Gen 19:9 But they said, "Stand back!" And they said, "This fellow came to sojourn, and he has become the judge! Now we will deal worse with you than with them." Then they pressed hard against the man Lot, and drew near to break the door down.
Gen 19:10 But the men reached out their hands and brought Lot into the house with them and shut the door.
Gen 19:11 And they struck with blindness the men who were at the entrance of the house, both small and great, so that they wore themselves out groping for the door.
Perhaps no passage in the Bible depicts the controlling nature of sin like the account of the homosexuals of Sodom. As the two angels come into town to rescue Lot and his family the entire male population, “down to the last man” saw the visitors as merely sexual objects. It didn’t matter that they were human being created in God’s image, as they would have assumed they were human; they saw them only as something to use and discard. And of course, this is common with all sexual sin.
But it is the above text that is truly hard to believe. As they are trying to beat the door down to get at these men, they are struck blind. Now you have to put yourself in their shoes. It is dark and perhaps they had torches but all of the sudden you can’t see anything. You might at first think that someone put out the torches but in a second or two you realize you can’t see. You yell for help, telling anyone who will listen that you can’t see. At the same time everyone else is relating the same thing.
Now I am pretty sure that as a Christian who is pretty familiar with biblical morality; if I found myself engaged in a questionable activity with some others and we are all struck blind at the same time that the first thing I would think is, “maybe someone is trying to tell us something”. But these men obviously didn’t have the Holy Spirit indwelling them and their conscience had been seared long ago in all likelihood.
Being struck blind is merely seen as an inconvenience in their attempt to commit sexual perversion. Instead of trying to make it home safely they actually wear themselves out looking for the door. This has to be one of the starkest accounts of sinfulness that is found in the Bible. It should remind us of how sin can control us and dupe us into thinking that what we want is more important than anything or anyone else no matter who we hurt.
Unfortunately the controlling nature of sin is something that Christians must be aware of and do battle with. I can think of plenty of times in which I wanted something so badly, whether it was my way or some object, that I had little regard for Christ’s will or how others were affected. While it is easy to point a judgmental finger at these guys, it is easy to see that I sin in similar ways all the time.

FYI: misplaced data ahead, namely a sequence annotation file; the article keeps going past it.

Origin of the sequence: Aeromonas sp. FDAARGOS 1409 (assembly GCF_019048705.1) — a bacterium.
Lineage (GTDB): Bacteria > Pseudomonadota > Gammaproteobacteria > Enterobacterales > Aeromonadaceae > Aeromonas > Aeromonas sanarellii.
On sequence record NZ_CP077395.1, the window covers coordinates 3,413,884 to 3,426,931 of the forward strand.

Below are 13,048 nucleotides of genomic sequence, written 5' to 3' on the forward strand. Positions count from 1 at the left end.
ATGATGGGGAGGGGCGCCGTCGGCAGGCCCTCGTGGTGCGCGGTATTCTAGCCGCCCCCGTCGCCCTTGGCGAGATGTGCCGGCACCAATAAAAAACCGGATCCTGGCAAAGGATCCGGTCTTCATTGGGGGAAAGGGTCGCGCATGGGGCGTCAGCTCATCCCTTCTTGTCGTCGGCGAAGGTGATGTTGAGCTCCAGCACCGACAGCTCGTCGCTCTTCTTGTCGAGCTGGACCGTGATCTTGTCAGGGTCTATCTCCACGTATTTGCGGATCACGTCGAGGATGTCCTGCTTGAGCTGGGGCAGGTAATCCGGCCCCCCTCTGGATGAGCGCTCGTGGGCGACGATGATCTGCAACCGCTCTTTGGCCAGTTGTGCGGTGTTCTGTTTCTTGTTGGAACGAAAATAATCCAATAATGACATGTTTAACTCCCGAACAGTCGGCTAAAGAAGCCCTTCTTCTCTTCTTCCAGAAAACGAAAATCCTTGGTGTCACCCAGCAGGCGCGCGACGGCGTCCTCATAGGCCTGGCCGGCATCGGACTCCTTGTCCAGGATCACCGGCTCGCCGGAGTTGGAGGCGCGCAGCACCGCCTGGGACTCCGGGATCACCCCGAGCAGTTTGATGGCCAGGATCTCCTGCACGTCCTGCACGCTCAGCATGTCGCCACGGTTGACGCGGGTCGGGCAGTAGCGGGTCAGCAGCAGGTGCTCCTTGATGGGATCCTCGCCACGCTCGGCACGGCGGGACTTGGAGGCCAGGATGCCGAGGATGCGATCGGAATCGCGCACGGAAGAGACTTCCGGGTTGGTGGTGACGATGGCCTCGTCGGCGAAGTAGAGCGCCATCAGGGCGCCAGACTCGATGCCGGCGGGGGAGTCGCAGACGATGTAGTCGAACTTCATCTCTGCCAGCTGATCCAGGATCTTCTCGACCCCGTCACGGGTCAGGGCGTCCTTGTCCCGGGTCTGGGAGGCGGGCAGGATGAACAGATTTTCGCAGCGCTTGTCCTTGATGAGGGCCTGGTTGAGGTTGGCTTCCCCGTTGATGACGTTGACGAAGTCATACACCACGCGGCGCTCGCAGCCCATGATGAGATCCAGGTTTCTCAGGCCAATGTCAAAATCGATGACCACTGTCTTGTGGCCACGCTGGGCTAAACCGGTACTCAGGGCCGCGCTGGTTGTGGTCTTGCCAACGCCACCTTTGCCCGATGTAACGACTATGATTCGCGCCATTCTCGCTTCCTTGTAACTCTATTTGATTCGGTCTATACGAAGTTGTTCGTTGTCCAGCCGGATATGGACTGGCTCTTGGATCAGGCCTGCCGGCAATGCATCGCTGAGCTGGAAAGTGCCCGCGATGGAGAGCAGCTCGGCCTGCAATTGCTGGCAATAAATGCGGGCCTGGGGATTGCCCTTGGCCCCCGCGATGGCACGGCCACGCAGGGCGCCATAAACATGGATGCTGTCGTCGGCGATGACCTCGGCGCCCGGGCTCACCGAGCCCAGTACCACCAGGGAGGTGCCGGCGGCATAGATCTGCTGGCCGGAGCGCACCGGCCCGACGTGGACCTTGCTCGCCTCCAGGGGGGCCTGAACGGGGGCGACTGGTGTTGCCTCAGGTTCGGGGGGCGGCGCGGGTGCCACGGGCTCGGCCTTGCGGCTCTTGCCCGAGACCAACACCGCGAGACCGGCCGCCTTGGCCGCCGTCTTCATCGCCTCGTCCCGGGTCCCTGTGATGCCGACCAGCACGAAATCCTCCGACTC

In fact, in this account we see righteous Lot showing a rather unbelievable lack of faith in verses 16-20. He sees how wicked these guys are first hand, he is reduced to offering his daughters in exchange for the angels, he sees the angels strike the men of the town blind and yet he is hesitant to leave.
Then apparently after being miraculously lifted and carried outside of the city he then proceeds to argue with the heavenly messengers that he knows best where he needs to flee. Evidently God was smart enough to save him from Sodom’s destruction but not able to take care of him in the place where he tells him to flee.
But that is what sin does; it has us believing that we know better than the Lord. I have had people come to me for help with the results of years of sin in their lives but when I direct them to church and to listen to what God tells them to do, they want none of it. They might be miserable in their sin but one thing they know is that they are not going to give up their sin and certainly not submit to God.
And it is particularly sad when Christians’ pride and lusts have such control over them that no matter who they hurt and how much their lives fall apart they only get angry if you try to direct them back to where the Lord would have them. They will argue with you and tell you that your theology is wrong but their view isn’t helping them at all!
Yes, this chapter teaches a lot about sexual perversion but it teaches more about the deceitfulness of sin that we all are only a step or two away from. May God grant us a tender conscience and a repentant spirit so that we can recognize when our sin is controlling the way we are living. I think too often I see myself in this chapter more than I see the sin of homosexuality.